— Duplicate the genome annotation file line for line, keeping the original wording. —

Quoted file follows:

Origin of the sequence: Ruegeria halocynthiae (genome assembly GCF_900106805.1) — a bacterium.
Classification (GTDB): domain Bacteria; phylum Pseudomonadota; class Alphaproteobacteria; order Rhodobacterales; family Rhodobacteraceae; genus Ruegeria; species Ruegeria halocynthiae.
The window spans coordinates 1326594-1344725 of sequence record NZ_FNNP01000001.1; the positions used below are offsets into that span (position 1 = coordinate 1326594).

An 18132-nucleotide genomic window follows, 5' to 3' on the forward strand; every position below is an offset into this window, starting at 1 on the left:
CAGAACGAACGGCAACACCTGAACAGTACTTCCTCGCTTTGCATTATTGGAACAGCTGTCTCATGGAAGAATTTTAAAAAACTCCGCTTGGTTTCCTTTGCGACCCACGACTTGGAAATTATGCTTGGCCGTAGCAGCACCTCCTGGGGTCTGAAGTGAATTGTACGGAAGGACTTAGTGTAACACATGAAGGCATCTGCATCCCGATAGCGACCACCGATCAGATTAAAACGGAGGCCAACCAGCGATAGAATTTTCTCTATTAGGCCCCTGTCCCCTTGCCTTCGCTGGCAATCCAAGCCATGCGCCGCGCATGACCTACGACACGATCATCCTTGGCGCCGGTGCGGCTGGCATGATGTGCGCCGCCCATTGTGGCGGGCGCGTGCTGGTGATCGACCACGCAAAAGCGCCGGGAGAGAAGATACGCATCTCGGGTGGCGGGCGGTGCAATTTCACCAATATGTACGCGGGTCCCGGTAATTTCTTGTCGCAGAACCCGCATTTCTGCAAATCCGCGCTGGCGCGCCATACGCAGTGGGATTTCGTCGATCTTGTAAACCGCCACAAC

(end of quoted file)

Origin of the sequence: Ruegeria halocynthiae (genome assembly GCF_900106805.1) — a bacterium.
Classification (GTDB): domain Bacteria; phylum Pseudomonadota; class Alphaproteobacteria; order Rhodobacterales; family Rhodobacteraceae; genus Ruegeria; species Ruegeria halocynthiae.
The window spans coordinates 1326594-1344725 of sequence record NZ_FNNP01000001.1; the positions used below are offsets into that span (position 1 = coordinate 1326594).

An 18132-nucleotide genomic window follows, 5' to 3' on the forward strand; every position below is an offset into this window, starting at 1 on the left:
CAGAACGAACGGCAACACCTGAACAGTACTTCCTCGCTTTGCATTATTGGAACAGCTGTCTCATGGAAGAATTTTAAAAAACTCCGCTTGGTTTCCTTTGCGACCCACGACTTGGAAATTATGCTTGGCCGTAGCAGCACCTCCTGGGGTCTGAAGTGAATTGTACGGAAGGACTTAGTGTAACACATGAAGGCATCTGCATCCCGATAGCGACCACCGATCAGATTAAAACGGAGGCCAACCAGCGATAGAATTTTCTCTATTAGGCCCCTGTCCCCTTGCCTTCGCTGGCAATCCAAGCCATGCGCCGCGCATGACCTACGACACGATCATCCTTGGCGCCGGTGCGGCTGGCATGATGTGCGCCGCCCATTGTGGCGGGCGCGTGCTGGTGATCGACCACGCAAAAGCGCCGGGAGAGAAGATACGCATCTCGGGTGGCGGGCGGTGCAATTTCACCAATATGTACGCGGGTCCCGGTAATTTCTTGTCGCAGAACCCGCATTTCTGCAAATCCGCGCTGGCGCGCCATACGCAGTGGGATTTCGTCGATCTTGTAAACCGCCACAAC